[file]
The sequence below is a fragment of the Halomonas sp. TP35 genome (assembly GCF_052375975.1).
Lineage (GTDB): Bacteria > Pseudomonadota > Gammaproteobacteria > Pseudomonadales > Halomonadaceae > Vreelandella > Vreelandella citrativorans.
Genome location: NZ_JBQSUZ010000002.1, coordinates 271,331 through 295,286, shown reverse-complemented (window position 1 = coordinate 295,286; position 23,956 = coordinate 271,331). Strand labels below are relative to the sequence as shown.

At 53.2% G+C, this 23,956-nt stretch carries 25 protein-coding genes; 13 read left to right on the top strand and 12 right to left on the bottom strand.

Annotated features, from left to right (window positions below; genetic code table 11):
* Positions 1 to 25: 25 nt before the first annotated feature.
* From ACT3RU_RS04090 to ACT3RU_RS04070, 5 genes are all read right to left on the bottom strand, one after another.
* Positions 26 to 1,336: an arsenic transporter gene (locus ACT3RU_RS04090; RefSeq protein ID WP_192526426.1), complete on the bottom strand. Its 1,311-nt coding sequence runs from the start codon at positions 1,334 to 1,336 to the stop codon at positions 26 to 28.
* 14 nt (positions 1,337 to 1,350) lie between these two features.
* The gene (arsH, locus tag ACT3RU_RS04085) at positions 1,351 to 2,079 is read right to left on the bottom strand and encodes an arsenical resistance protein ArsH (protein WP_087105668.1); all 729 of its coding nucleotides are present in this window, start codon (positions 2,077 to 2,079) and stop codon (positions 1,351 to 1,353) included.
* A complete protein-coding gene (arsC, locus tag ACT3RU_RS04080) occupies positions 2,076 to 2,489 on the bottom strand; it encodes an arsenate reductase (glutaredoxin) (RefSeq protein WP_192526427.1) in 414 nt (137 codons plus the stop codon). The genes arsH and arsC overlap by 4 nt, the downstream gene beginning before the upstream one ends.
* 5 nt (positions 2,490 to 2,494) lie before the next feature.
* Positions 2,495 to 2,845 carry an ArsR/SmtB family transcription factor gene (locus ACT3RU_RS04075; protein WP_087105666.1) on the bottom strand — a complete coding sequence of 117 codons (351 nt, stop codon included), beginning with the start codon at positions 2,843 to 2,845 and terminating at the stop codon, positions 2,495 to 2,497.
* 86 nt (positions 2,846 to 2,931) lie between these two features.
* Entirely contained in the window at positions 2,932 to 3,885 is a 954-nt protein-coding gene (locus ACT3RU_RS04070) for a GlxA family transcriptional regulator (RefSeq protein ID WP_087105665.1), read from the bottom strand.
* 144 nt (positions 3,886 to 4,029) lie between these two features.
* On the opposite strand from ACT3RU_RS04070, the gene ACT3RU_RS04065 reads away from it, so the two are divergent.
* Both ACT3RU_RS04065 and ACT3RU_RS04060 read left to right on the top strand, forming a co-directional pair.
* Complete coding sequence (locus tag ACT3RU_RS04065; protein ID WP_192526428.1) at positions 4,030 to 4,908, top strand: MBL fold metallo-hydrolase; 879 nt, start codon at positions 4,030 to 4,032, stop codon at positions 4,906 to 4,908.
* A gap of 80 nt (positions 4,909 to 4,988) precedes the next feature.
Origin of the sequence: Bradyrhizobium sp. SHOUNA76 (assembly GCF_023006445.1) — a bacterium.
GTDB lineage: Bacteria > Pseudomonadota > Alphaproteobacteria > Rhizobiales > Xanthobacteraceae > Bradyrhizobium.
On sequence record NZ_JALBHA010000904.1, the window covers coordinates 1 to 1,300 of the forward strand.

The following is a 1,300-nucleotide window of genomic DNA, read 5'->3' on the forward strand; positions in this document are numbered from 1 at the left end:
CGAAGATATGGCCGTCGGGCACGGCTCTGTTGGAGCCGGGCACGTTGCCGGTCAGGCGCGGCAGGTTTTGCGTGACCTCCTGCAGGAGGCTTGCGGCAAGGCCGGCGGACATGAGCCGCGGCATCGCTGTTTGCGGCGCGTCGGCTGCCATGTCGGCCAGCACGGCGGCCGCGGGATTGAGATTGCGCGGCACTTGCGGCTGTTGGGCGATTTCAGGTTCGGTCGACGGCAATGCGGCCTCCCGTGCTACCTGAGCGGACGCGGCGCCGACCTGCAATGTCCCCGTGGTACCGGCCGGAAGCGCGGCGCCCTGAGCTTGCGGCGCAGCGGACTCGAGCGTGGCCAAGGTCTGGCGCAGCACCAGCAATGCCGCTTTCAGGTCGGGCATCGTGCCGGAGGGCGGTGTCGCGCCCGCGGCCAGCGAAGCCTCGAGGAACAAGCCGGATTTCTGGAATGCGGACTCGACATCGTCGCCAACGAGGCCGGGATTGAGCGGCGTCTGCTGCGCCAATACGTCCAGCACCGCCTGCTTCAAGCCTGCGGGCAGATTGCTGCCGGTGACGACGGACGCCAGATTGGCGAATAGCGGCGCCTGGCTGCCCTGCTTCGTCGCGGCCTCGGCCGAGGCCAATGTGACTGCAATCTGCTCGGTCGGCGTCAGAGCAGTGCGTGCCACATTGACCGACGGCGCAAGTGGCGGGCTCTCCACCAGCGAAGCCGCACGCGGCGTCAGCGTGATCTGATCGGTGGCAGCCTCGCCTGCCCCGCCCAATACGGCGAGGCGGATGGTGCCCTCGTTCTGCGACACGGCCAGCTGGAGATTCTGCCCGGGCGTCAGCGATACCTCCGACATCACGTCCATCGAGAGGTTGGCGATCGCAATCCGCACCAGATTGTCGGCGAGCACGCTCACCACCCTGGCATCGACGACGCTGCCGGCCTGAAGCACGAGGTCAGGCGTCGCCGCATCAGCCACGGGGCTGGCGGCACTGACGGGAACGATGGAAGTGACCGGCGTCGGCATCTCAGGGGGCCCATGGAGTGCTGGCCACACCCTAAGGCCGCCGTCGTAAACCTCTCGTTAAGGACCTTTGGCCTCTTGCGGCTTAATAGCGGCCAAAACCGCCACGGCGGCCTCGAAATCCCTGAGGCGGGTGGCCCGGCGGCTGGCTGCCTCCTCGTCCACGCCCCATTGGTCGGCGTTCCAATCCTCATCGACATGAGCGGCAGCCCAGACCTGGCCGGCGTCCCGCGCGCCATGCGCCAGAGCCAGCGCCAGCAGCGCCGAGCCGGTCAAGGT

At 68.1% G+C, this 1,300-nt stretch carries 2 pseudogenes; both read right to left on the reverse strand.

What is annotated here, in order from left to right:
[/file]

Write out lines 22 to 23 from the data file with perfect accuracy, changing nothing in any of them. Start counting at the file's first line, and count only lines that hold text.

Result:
GTDB lineage: Bacteria > Pseudomonadota > Alphaproteobacteria > Rhizobiales > Xanthobacteraceae > Bradyrhizobium.
On sequence record NZ_JALBHA010000904.1, the window covers coordinates 1 to 1,300 of the forward strand.